Coffee Table #3 Construction
Note: The links on the left side of this page and the other Model CT-3 pages will take you to detailed information about the new coffee table's design and construction.
Lift Mechanism & Equipment Box Mock-up
The lift mechanism is now complete and operational; however, before it was built, a full-size mock-up was assembled out of the finest quality scrap cardboard. The mock-up included the “equipment box” that houses the lift mechanism and the layout's electronics. (The equipment box is located in the base of the finished coffee table.) The mock-up along with detailed dimensional drawings provided the cabinetmaker with enough information to produce the finished product.
Sitting on top of the lift mechanism mock-up (above) is a small layout mock-up that includes one house and one piece of track. The layout mock-up indicates the elevation of the first track level in the finished layout.
Note that the top of the linear actuator (tall gray cylinder) protrudes through the layout. This was not desirable, but it was necessary. The shortest available linear actuator was about 1.5 inches too tall for the layout. A house, water tank, or some other appropriate piece of scenery would have to be placed over the top of the linear actuator to hide it.
Also note that the mock-up of the equipment box includes two long white foam-core boards with circuit board images on them. This is where the actual electronics modules would mount in the finished table.
Finished Lift Mechanism & Equipment Box
the photo below shows the finished lift mechanism and equipment box assembly—along with the small layout mock-up. The lift is in the down position. In this position, the layout will be inside the coffee table, below the wooden top and/or glass. The layout can be operated in this position, with or without a glass top.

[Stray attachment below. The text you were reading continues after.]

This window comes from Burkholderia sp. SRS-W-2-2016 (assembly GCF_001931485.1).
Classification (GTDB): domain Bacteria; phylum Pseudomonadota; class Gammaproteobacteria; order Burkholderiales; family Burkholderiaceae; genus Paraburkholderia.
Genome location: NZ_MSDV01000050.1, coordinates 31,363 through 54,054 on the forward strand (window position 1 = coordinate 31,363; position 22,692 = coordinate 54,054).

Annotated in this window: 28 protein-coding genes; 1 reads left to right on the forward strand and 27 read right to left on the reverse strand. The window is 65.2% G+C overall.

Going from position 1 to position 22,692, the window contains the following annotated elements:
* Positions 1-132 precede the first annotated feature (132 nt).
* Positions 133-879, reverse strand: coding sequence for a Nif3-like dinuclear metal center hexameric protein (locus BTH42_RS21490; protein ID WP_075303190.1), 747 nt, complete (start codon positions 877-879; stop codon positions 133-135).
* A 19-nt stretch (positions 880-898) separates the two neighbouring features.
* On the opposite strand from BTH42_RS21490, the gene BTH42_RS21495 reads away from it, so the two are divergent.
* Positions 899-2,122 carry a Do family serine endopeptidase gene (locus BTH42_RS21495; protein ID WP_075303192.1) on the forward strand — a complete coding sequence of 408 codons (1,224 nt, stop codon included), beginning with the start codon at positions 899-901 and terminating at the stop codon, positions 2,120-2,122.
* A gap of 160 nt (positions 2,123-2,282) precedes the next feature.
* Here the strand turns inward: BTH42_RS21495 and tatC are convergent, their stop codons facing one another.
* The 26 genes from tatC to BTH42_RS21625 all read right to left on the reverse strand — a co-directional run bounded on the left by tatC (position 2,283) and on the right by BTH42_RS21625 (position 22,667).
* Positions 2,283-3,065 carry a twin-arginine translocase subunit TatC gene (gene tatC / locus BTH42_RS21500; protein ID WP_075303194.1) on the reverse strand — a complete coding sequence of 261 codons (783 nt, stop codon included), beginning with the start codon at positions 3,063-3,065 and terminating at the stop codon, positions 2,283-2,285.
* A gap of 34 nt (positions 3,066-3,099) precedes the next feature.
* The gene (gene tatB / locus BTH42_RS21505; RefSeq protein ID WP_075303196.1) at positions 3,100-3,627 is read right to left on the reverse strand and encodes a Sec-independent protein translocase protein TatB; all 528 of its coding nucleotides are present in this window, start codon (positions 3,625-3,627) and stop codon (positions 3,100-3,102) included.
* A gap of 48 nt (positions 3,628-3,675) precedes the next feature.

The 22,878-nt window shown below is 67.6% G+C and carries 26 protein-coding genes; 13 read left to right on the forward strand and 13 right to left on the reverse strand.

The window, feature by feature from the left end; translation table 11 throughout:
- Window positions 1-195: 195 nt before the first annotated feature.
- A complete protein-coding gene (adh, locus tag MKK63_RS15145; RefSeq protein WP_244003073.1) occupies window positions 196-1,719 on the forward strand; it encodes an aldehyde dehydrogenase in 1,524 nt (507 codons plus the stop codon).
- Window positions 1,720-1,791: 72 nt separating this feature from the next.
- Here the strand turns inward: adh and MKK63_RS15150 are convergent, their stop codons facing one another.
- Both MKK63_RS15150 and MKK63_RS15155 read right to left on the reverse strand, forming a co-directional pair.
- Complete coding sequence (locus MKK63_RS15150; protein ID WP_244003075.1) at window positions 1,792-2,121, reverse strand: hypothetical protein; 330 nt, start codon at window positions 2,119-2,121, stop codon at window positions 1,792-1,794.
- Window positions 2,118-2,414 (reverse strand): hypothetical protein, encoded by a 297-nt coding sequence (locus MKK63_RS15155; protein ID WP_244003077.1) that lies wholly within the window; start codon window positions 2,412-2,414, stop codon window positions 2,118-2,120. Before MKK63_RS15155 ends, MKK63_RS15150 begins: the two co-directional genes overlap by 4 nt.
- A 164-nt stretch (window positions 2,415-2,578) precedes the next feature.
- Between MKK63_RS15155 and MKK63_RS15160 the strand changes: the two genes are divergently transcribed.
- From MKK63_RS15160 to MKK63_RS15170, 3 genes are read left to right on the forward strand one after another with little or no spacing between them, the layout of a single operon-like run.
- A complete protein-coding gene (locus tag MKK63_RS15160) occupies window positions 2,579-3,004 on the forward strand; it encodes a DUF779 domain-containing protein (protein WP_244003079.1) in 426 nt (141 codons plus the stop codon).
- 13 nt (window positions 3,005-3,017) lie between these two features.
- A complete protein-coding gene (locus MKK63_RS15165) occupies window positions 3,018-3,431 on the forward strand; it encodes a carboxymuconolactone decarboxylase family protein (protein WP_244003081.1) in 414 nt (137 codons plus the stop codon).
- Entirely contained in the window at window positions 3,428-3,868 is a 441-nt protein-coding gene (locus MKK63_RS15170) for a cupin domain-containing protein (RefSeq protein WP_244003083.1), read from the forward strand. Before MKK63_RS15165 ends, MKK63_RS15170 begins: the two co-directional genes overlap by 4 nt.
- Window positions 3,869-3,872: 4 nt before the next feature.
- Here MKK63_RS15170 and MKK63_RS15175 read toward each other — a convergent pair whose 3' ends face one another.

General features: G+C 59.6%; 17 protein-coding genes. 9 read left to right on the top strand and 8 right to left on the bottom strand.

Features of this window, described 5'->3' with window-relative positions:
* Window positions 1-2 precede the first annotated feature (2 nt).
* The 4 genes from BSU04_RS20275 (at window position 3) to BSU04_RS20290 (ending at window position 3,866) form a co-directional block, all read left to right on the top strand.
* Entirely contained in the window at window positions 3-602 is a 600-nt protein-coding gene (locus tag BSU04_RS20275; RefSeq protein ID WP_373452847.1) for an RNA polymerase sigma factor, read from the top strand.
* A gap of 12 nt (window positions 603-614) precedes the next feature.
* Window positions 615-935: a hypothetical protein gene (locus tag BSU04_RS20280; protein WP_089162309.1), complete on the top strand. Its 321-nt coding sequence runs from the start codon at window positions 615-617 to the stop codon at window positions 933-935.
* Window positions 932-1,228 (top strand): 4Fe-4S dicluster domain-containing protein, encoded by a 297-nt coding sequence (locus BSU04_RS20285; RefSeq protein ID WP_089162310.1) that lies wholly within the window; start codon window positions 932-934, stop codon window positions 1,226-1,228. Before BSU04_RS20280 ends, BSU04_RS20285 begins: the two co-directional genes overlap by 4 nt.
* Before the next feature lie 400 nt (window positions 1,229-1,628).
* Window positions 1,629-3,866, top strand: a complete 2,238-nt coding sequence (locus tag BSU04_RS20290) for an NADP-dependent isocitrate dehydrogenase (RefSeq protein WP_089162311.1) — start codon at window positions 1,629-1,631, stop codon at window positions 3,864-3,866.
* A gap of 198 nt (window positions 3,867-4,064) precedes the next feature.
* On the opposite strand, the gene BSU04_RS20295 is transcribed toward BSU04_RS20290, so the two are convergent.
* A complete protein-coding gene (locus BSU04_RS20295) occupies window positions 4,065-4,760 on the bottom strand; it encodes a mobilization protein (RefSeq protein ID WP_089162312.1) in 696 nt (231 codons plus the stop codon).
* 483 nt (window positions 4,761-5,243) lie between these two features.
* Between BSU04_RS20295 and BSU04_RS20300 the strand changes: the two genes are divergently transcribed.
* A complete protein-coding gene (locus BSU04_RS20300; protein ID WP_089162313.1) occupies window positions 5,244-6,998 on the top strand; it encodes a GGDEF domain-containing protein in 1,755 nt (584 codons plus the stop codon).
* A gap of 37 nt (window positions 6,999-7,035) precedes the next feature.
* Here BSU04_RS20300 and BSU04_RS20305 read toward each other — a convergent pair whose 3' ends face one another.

The 3D computer model (below) illustrates the layout operating in the lowered position under glass.
With the wooden top and glass removed, the layout can be raised 6.5 inches, so that it appears to be sitting on top of the coffee table. In the photo below, the actual lift mechanism is shown in its raised position.
The 3D computer model (below) illustrates the layout operating in the raised position.
The final photo (below) shows the actual layout, which was in the early stages of construction, resting on the lift mechanism in the raised position. The electronics modules, also under construction, can be seen in the equipment box. Power supplies, not visible in the photo, are located under the electronics.
Eventually, the finished layout and the equipment box containing the lift mechanism, electronics, and power supplies would be housed inside the coffee table.
One easily overlooked aspect of the lift mechanism is that smooth operation requires an evenly balanced load. In other words, the layout must not have one end (or one side) that is much heavier than the other.
In the case of this layout, the end with the tunnels was significantly heavier than the other end. To measure this difference, I placed the layout on a dowel, as if it was a seesaw. The dowel was located at the exact center of the layout. Then, I added weights to the light end of the layout until the layout was approximately balanced on the dowel (see photo below).
Four pounds added to the lighter end was sufficient to balance the layout. A similar balancing act in the side-to-side direction showed that the table was only slightly heavier on one side than the other. I concluded that this slight difference could be ignored.
Four 1-pound lead ingots provided the perfect solution to the end-to-end balance problem. The ingots were small enough to fit inside the foam rock formations at the corners of the table. Minor surgery along existing fault lines in the rock formations, followed by scooping out some of the interior foam, provided the perfect space for the ingots.
The rock formations were easily glued back in place. All that remained to be done at that point was a quick repainting of the fault lines.